Despite the relative dearth of drug laws in the nineteenth century, a number of factors coalesced around the turn of the century and provoked a campaign for national legislation. To begin with, there was lingering anxiety over the consequences from extensive use of narcotic drugs to treat the wounded during the Civil War, with many veterans supposedly coming home with the so-called ‘‘soldier’s disease,’’ addiction to opiates. Another concern was careless prescription of narcotics by medical professionals as cure-alls for nearly any disease or defect, as well as the aforementioned availability of drugs without prescription and their introduction into common goods and remedies—all of which allegedly produced inadvertent drug addiction among the general population.
The federal Pure Food and Drug Act offered one Progressive-era response to such concerns, requiring accurate labeling and full disclosure of ingredients to consumers, including potentially addicting substances such as opiates and cocaine. But the American Progressive movement, composed of a wide range of civic reformers and clergymen, saw the issue as more than one of good governance, transparency, and a fully informed public. The Progressive agenda also sought to shape the country’s morality by prohibiting social vices like gambling, prostitution, and not least of all, intoxicating substances. The consumption of alcohol, cocaine, opiates, and nicotine in whatever form was looked upon with disdain, seen as a primary cause of sloth, depravity, and even violent crime, and thus an impediment to the advancement of American society.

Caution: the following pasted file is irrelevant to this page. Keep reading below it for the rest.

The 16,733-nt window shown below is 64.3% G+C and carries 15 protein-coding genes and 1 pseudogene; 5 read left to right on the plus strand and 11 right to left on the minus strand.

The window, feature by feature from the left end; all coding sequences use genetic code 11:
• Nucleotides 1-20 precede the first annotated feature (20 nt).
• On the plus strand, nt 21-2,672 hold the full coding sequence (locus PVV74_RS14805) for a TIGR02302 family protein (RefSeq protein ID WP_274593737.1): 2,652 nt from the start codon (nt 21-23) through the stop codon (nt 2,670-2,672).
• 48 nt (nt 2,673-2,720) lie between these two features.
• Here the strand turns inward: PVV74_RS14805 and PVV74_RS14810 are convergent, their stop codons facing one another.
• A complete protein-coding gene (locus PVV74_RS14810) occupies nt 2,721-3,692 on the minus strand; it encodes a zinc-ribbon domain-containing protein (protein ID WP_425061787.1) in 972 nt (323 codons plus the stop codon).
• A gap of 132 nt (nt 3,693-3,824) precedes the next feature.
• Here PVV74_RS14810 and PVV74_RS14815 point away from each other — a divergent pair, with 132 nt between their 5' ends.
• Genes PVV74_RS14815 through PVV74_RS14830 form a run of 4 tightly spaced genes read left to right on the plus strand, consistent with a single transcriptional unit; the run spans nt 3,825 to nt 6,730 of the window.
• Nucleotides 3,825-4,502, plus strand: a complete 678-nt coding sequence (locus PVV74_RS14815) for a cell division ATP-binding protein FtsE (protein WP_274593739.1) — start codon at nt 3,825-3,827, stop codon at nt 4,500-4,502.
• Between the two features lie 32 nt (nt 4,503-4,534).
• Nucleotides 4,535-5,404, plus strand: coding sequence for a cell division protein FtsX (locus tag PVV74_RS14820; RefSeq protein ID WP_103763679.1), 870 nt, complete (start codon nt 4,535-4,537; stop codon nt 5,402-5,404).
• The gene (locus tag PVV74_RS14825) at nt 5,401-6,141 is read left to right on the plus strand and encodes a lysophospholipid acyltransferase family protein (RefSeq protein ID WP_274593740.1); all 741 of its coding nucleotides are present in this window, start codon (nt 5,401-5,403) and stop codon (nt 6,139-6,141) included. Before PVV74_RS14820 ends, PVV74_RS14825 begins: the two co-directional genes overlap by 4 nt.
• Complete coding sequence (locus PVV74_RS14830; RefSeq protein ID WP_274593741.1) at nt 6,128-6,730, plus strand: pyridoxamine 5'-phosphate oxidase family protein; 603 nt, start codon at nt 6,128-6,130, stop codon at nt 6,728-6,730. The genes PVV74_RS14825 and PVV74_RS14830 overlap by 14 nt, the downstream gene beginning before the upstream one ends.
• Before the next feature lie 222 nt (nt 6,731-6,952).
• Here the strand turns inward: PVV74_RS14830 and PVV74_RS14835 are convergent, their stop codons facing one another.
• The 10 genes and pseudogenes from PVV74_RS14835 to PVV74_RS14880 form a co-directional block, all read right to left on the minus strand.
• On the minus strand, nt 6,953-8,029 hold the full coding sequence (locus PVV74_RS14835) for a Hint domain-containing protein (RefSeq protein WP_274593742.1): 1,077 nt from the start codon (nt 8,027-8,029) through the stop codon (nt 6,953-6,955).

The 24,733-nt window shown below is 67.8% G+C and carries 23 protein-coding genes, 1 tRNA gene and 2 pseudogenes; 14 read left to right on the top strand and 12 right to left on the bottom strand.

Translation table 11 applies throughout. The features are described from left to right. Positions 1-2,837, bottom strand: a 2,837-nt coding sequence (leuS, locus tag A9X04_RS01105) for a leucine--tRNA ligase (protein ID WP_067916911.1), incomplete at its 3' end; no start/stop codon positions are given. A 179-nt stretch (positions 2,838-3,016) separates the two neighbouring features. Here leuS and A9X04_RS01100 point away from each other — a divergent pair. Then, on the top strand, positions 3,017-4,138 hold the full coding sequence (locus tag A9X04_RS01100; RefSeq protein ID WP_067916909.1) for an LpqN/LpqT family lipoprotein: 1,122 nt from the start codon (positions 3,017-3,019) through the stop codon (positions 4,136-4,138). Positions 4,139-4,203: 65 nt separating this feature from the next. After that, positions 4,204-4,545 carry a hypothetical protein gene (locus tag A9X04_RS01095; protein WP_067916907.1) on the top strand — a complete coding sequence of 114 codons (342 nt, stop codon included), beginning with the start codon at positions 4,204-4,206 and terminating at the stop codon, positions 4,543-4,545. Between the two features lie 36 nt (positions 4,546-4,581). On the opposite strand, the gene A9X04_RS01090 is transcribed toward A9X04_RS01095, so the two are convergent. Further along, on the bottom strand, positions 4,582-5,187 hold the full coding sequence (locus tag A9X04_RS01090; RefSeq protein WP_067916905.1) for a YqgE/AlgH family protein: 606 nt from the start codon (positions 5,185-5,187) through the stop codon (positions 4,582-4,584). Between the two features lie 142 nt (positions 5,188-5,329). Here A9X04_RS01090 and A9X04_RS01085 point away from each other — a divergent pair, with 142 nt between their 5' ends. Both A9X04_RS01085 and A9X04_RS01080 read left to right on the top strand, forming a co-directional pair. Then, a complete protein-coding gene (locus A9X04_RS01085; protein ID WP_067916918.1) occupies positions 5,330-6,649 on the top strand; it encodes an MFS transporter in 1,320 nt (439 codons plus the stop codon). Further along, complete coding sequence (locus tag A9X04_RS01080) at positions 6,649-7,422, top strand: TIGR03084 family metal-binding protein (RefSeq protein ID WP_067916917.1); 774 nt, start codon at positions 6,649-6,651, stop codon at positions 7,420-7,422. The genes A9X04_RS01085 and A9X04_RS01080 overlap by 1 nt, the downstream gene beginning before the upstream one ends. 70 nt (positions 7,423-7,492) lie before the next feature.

The seemingly benevolent paternalism of Progressives merged with less charitable values, including ethnocentric hegemony and racism. As detailed in sociologist Joseph Gusfield’s classic study, Symbolic Crusade, the antialcohol temperance movement was not merely a conflict between teetotalers and imbibers, but a cultural battle as well. The ‘‘rural, orthodox Protestant, agricultural, native Americans’’ were pitted against ‘‘the immigrant, the Catholic, the industrial worker, and the secularized upper class,’’ with the social status of the former degraded by the normalization of the drinking and saloon life of the latter. Temperance leaders sought public dominance of their abstemious qualities through a national alcohol ban backed by the criminal sanction.